The Skye and Lochalsh Mental Health Association (Am Fasgadh) is “determined to keep support going” for as long as it can.
That was the message from the association’s business manager in response to growing pressures placed on the service by the coronavirus.
Portree-based Am Fasgadh. which last year celebrated its 25th anniversary of service to the community, shut its doors on Tuesday 17th March for a period of at least 12 weeks as part of its plans to protect its vulnerable members and the vulnerable family members of its staff.
However, the staff are continuing to provide support to its members over the phone, by video call, home visits, and through social media. They are also providing takeaways to people at home — to those in need — as well as shopping and prescriptions pick-ups.
Speaking to the Free Press, Am Fasgadh business manager Alex Jones said that restrictions imposed during the current lockdown were very challenging for many people — including its members — who live with mental health problems.
He said: “Loneliness and isolation are bad for anyone’s mental health and bringing people together has always been the most important part of what we do. The current lockdown situation is particularly difficult for people living with a mental health problem. Many of our members also have physical conditions that place them at greater risk during the pandemic.”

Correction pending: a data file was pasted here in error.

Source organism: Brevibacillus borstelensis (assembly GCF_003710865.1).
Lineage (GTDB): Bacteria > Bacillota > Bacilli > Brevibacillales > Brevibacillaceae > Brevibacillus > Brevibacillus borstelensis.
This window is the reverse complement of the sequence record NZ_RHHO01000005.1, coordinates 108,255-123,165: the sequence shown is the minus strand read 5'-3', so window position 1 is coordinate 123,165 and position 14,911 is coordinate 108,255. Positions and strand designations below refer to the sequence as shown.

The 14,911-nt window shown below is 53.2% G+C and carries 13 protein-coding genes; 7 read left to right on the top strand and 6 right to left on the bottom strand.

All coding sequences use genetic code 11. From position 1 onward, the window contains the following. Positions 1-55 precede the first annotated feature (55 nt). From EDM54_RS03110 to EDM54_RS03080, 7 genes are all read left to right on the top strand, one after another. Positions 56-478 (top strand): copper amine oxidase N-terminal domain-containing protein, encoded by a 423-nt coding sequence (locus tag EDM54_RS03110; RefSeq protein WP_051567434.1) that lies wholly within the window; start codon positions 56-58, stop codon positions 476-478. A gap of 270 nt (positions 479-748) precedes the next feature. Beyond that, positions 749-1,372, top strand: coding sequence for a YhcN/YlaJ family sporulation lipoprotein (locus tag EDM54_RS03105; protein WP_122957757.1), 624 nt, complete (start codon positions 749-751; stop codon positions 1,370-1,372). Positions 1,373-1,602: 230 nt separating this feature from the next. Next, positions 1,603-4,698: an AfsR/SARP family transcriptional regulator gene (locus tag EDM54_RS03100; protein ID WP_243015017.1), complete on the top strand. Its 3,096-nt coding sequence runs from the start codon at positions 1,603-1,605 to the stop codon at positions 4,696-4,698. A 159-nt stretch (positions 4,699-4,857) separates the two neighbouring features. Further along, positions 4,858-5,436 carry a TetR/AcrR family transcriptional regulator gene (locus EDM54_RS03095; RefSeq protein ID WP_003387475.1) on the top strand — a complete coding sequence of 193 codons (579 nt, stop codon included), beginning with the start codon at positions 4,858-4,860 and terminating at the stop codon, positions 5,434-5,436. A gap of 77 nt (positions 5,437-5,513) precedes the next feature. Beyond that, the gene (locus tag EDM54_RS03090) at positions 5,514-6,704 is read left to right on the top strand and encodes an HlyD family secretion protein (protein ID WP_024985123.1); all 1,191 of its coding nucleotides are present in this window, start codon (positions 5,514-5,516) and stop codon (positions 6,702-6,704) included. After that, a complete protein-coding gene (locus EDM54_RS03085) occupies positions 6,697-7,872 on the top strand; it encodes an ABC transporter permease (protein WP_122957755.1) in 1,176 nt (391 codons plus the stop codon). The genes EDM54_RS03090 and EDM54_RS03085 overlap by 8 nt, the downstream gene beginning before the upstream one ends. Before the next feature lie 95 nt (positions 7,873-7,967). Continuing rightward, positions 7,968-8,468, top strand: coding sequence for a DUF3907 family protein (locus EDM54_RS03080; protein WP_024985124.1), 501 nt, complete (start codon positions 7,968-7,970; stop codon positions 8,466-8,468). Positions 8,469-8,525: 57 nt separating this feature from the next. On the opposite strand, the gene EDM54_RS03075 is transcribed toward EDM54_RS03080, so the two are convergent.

Commenting on the efforts by Am Fasgadh staff to continue helping members amid the lockdown, he said: “Although we can’t meet them face to face at the moment, we’re keeping in touch with our members by phone and using social media.
“Our staff are working really hard to make and deliver meals and help provide prescriptions, shopping, and essentials. It’s tough because we only have six staff, two of whom have had to self-isolate, but we’re determined to keep this support going for as long as we can.”
For information, links and resources to help keep you informed and protect your mental health, you can click on the following link – Scottish Mental Health Association.
Article by Adam Gordon